I devoured books as a child. As a teenager, I created a bucket list which included “write a book.” In college, I had a roommate who was writing a novel. That was the first time I realized, “Regular people can actually do this!” I began pounding out children’s stories not long after I discovered Harry Potter, but still, it was just play. It wasn’t until I put aside my nursing career to be a stay-at-home-mom that I began thinking I could maybe, just possibly get published for real.
What inspired The Remember Balloons?
Four summers ago, I was visiting with my Grandpa in Kansas. He’d been diagnosed with Alzheimer’s, and he was at the stage where he’d started repeating himself. I remember sitting with him and my kids and thinking I would like to write a children’s book about Alzheimer’s. When I began writing the book, it started as a straight forward story about a boy and his grandpa with Alzheimer’s. But it came across as boring and not very accessible to children. Then, the idea of balloons came to me (which I attribute to heavenly inspiration). Children can understand balloons and the frustration of losing a balloon and not being able to catch it. So…balloon became the memories in my metaphorical tale.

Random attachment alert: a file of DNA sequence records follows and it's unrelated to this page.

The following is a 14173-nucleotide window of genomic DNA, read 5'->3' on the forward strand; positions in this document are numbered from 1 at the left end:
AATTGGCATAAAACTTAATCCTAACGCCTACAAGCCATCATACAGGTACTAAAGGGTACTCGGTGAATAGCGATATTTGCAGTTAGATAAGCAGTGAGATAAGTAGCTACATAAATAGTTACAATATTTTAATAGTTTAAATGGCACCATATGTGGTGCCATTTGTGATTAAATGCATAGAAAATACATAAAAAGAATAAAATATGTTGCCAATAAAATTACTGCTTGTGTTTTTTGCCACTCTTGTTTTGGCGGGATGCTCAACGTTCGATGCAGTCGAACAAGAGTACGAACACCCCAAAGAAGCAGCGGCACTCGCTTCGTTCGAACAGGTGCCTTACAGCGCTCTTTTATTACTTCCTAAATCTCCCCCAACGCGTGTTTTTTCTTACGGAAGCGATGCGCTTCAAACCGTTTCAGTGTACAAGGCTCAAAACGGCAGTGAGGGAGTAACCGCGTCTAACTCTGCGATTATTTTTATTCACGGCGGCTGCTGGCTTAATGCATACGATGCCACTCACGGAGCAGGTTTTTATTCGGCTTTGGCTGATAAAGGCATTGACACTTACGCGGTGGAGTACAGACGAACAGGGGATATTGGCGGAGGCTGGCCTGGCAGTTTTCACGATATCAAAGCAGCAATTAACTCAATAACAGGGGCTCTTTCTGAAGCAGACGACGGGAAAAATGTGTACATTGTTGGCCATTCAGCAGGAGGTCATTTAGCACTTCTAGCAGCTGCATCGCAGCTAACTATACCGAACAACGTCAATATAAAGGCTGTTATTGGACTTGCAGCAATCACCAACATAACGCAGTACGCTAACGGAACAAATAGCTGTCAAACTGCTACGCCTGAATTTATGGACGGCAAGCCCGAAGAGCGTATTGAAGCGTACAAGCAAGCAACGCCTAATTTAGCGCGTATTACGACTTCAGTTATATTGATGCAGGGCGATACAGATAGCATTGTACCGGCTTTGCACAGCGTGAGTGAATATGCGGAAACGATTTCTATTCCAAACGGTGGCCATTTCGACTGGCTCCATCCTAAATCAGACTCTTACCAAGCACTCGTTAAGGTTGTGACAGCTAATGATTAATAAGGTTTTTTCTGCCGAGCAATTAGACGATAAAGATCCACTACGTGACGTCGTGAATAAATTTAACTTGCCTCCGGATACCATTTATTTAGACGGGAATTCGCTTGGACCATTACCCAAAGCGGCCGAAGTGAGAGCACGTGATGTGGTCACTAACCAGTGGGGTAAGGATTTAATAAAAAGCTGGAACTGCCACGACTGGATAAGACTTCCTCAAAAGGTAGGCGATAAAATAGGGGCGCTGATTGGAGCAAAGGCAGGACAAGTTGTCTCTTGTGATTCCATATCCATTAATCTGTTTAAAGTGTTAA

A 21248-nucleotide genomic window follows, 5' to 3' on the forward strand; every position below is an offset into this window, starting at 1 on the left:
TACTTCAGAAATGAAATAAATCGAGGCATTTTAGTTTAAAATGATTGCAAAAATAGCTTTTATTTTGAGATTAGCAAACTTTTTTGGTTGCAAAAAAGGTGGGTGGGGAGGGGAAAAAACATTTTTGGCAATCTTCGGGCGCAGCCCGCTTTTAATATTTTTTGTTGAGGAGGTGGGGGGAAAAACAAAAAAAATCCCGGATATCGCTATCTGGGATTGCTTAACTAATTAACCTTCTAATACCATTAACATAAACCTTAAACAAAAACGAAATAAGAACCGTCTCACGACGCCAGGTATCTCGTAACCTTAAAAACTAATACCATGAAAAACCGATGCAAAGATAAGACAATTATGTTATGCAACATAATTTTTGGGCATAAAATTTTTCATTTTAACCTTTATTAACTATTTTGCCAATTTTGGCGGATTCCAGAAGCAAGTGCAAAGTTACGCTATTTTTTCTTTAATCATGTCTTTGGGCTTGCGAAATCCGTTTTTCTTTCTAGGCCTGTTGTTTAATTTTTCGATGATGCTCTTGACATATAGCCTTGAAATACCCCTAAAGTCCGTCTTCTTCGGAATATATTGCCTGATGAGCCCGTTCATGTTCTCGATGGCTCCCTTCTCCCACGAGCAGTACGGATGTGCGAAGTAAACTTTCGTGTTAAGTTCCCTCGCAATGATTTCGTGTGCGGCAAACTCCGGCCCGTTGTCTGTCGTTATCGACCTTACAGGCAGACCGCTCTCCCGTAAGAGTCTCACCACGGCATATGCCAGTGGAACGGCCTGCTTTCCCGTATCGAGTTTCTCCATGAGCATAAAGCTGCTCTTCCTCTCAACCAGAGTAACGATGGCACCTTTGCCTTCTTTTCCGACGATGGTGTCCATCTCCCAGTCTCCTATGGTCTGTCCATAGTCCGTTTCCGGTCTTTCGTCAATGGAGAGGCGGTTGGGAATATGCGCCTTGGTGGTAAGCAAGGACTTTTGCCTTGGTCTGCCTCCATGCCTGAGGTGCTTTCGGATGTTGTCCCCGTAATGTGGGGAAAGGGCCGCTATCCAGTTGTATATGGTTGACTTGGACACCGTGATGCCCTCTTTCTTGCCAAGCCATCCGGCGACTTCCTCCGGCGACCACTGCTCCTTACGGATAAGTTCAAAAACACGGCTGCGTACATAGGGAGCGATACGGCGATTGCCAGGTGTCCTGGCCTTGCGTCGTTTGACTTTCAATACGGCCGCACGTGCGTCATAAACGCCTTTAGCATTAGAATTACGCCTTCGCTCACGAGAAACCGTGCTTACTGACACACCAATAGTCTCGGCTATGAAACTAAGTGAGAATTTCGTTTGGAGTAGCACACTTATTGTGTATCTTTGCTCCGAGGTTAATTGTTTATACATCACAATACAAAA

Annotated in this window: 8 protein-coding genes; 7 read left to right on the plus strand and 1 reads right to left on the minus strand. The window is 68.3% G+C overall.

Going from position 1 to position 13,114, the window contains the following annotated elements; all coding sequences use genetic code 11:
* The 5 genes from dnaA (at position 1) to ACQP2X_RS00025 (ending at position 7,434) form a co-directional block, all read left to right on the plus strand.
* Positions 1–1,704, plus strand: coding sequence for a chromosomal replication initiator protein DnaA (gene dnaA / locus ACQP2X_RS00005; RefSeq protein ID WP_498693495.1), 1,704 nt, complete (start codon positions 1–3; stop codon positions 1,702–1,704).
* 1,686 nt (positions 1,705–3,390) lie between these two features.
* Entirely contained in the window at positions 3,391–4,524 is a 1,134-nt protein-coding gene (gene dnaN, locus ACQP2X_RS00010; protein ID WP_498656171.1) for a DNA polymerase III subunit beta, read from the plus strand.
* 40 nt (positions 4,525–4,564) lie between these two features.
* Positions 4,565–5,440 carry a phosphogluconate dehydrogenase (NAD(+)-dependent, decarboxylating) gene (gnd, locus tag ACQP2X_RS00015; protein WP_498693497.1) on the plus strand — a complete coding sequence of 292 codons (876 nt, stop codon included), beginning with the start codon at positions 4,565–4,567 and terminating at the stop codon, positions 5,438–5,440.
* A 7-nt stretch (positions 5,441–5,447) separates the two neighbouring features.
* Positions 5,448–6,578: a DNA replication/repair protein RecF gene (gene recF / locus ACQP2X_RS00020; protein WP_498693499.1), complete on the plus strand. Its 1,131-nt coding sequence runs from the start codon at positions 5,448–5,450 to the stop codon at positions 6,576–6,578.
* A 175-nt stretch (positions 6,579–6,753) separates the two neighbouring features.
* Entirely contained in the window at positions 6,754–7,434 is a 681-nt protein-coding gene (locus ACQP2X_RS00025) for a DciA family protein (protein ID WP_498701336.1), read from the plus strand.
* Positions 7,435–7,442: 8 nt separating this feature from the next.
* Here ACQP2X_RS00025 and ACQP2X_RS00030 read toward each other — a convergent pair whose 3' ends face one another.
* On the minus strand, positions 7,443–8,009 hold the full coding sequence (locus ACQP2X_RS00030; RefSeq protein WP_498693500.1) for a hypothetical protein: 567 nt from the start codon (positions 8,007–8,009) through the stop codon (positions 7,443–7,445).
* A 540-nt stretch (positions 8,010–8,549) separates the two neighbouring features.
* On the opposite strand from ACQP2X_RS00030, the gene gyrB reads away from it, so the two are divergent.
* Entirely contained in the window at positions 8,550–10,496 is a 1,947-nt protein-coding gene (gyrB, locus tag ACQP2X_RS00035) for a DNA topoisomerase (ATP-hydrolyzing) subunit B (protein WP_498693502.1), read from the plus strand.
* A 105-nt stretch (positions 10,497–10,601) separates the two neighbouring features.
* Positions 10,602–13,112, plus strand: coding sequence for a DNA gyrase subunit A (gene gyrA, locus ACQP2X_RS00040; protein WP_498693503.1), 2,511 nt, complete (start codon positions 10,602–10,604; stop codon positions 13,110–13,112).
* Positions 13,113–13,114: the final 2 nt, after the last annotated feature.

What is your typical writing routine?
My typical writing routine is atypical. I just grab time wherever I can. As you know, with young ones at home, it’s hard! When my toddler goes down for a nap, I’ll write sometimes. But sometimes I fall asleep instead. It is ALWAYS a struggle for me.
How do you work through writer’s block?
Taking walks always helps me clear my mind and let inspiration in. Driving helps, whether I’m the driver or the passenger. Really, it just helps to walk away from your manuscript or work on something new for a while!
What inspires you?
I just spent a week in the mountains in Utah, and I had a major breakthrough on a manuscript. Of course, since I went to school in Utah, I’ve long known that the mountains inspire me. Also, my kids inspire me! Just listening to them speak gives me a child’s eye view of life.
How do you stimulate creativity?
Reading. Always reading. Drawing. Sometimes drawing the ideas from my head helps them grow. Even if the end result isn’t pretty. Haha. I’m definitely NOT an artist. Playing the piano helps, too. I played when I was young, and I just play for fun now.
What do you love about writing children’s books?
I suppose they take me back to a time when I depended so much on books. And deep down I think I’m still eight.
What advice would you give to aspiring children’s book authors?